Homemade Gyoza Wonton Dumplings

 

Josh decided to get fancy on the presentation.

Josh decided to get fancy on the presentation.

Saturdays were gyoza making days at my parents’ take-out restaurant, Red Hill Japanese Deli in Tustin, California.  My dad worked the cash register up front, my mom ran the kitchen, and my two sisters and I were the sou chefs.

photo-28My mom would thaw industrial-sized package of wonton wraps — circular, not squares — and several pounds of ground pork overnight on Fridays so that we could sit around a counter in the kitchen to make several hundred little dumplings after our Saturday morning Japanese school.  Often, my mom would forget to start the thawing until too late, resulting in us nearly freezing our little fingers while mixing the ingredients by hand.  If the wraps weren’t thawed, they would stick together and tear when we would try to pry them apart, so we would dunk the whole sealed package in warm water before we could begin the work.  We had no microwave ovens in our kitchen back then.

photo-29Mother would place the thawed (or nearly so) ground pork in a big bowl, then crack a few eggs on top.  She would add chopped nira Japanese chives, salt, pepper, and a dash of sesame oil.  Nothing was measured, as our master chef cooked strictly by instinct.  You couldn’t exactly taste test raw pork either, so we never knew exactly how the gyozas would taste until they were all cooked.  By golly, they always tasted perfect.  Never the same each week, mind you, but always delicious.

We would each place a thawed (or nearly so) wrap in our left hand, spoon out a small amount of the pork mixture with our right, then we’d wet the outer edge of the wrap in order to create an adhesive seal when we folded them closed.  photo-31But just pressing the edges together to make a half-moon shape was too boring; we each added a signature crimp on the top flap to add our own flair.  No two gyozas were alike.  We were not machines.

So, here is my recipe for a more normal amount of gyozas for a family of four.  I’m a little iffy on the exact amounts for each ingredient, so you might have to try this a few times before landing on your favorite mix.  I hope you add your own flair, too!

  • 3/4 lb. ground pork
  • 2 packages (you probably won’t use them all) wonton wraps, 24 count, preferably round and powdered with corn starch, available in the refrigerated section of most Asian markets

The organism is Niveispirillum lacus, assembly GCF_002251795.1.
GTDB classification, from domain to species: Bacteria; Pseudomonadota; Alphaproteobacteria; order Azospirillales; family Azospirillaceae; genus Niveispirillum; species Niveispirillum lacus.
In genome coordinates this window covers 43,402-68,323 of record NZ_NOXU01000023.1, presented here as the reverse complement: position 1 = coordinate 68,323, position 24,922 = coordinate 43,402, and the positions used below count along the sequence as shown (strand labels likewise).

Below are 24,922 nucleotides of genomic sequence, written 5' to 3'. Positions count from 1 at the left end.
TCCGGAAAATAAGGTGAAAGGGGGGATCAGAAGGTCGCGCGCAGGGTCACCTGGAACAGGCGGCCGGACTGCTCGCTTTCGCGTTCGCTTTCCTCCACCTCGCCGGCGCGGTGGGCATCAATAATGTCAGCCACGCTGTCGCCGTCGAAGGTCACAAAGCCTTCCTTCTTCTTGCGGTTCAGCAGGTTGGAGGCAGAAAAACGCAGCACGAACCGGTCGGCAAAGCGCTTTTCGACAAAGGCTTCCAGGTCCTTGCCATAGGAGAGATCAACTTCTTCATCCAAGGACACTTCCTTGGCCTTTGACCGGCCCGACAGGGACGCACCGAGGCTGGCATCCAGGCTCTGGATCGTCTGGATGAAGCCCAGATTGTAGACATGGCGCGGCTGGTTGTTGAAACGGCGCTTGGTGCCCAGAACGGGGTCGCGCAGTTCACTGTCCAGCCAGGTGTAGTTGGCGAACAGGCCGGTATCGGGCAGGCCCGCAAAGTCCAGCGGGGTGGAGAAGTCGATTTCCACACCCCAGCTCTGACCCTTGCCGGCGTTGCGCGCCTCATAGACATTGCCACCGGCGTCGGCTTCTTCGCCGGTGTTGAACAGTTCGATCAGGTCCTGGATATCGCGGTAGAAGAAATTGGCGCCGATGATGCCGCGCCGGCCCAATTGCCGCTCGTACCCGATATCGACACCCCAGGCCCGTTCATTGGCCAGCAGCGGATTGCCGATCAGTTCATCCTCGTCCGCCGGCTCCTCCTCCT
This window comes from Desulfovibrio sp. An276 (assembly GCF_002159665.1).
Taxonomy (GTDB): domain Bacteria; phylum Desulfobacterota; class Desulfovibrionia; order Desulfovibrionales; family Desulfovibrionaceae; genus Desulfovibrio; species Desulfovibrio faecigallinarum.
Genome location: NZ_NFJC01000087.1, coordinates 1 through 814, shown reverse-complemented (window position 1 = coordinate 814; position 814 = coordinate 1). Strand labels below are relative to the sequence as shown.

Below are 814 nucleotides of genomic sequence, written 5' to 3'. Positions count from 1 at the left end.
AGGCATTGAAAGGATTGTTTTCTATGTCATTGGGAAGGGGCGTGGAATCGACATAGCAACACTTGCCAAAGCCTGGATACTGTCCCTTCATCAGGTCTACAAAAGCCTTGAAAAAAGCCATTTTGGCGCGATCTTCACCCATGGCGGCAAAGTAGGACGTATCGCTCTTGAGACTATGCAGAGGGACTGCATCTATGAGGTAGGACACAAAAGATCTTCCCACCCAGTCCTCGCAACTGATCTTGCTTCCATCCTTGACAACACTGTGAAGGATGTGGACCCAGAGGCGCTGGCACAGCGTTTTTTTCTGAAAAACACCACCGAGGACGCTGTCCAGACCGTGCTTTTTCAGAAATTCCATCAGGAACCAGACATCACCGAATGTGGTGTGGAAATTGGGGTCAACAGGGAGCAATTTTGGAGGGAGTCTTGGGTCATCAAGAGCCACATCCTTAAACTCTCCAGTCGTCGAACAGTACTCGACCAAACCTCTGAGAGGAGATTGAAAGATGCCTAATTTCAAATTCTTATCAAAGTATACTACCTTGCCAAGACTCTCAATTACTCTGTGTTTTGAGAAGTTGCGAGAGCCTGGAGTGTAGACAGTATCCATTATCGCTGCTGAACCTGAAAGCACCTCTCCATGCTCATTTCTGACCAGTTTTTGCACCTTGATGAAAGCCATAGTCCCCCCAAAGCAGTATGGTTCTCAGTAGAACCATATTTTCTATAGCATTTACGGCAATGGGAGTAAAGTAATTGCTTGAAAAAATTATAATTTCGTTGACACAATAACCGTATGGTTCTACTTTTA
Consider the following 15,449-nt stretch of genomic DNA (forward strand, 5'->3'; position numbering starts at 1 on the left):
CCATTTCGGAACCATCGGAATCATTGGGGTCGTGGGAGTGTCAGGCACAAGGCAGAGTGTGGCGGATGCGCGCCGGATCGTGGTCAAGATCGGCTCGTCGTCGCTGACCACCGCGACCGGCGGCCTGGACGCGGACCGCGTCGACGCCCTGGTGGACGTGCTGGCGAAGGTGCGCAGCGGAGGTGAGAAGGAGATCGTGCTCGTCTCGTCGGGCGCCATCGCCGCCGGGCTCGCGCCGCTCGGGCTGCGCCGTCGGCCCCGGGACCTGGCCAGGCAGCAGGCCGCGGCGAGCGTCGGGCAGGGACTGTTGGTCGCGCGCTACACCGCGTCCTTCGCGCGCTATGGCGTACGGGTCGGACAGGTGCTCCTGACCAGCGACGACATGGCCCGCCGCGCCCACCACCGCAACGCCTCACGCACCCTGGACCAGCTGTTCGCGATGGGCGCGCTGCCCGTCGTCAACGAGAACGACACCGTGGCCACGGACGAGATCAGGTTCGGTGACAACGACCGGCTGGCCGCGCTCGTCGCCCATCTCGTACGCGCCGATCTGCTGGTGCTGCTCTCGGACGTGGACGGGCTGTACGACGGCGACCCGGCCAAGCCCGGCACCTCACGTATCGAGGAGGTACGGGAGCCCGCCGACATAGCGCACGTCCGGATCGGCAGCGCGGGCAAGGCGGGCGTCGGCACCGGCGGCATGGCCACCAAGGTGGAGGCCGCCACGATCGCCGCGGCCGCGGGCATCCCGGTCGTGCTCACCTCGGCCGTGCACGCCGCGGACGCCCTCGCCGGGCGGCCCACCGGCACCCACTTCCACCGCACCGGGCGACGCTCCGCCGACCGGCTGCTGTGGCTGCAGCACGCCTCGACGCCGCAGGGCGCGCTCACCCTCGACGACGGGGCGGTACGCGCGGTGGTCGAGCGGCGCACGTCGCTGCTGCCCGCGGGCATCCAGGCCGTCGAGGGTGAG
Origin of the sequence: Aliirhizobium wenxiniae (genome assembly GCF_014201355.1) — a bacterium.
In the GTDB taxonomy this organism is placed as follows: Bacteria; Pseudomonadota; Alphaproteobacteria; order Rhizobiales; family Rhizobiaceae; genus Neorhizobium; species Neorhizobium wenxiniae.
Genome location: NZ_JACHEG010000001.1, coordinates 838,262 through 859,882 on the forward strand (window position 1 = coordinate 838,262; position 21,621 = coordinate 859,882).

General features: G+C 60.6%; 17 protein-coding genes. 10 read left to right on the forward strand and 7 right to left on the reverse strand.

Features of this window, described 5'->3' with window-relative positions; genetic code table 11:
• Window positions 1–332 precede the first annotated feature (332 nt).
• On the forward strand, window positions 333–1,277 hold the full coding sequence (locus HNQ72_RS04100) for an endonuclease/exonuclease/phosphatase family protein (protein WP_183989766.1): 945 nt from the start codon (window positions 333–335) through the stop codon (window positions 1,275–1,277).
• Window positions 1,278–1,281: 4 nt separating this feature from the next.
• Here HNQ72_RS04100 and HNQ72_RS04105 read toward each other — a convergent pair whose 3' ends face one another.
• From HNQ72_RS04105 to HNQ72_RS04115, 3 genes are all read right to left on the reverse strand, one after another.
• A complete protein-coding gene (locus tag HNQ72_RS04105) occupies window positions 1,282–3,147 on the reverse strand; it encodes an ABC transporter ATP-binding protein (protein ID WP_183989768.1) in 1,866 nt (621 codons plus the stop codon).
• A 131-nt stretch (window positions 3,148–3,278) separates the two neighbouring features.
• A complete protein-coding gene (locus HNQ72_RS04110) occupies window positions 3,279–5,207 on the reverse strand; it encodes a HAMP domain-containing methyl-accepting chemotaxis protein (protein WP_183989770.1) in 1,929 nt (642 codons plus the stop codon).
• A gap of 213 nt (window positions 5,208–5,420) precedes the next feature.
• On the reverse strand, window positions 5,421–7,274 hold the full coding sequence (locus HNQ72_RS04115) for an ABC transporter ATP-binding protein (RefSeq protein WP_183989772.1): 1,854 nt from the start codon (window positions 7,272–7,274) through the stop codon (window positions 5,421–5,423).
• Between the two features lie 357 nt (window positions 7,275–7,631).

• one egg
  • 1/8 teaspoon salt (or more, to taste)
  • pepper, to taste
  • 1/2 teaspoon sesame oil
  • 2 Tablespoons chopped nira Japanese garlic chives, available at Asian markets, or substitute regular chives
  • a bowl of water to dip your finger in to seal the dumplings
  • 1 Tablespoon vegetable oil

photo-30Combine pork, egg, salt, pepper, sesame oil, and nira in a bowl.  Mix by hand, squeezing the mixture through your fingers again and again until thoroughly mixed.  Take one wrap and place about 1/2 teaspoonful of the meat mixture in the center (not too much or they’ll ooze out when closing).  Dip your finger in the bowl of water, and follow the circular outer edge of the wonton.  Close the wonton by folding it in half, although you might gather the top layer 3~4 times to add crimping (see photo above).

photo-32Heat the vegetable oil in a frying pan on medium high, then place about 10 gyozas at a time, crimped side up.  When the bottom is browned in a few minutes, flip them over to sear the other side for about one minute.  Add 1/2 cup water in the pan, then cover.  Let it steam for about 2 minutes or until the water evaporates and the pork is cooked thoroughly.

Serve with or without sauce.  I like to make my own: 1/4 cup soy sauce, 1/4 cup rice vinegar, and 1/2 teaspoon sesame oil (or chili sesame oil if you want a little kick).  Measurement approximate!

You could also boil these dumplings in water and drop them into your favorite noodle dish.  Tip: You might make just a few dumplings to start, cook them, then taste before committing the entire batch without adjusting the seasoning.  I hope you like them!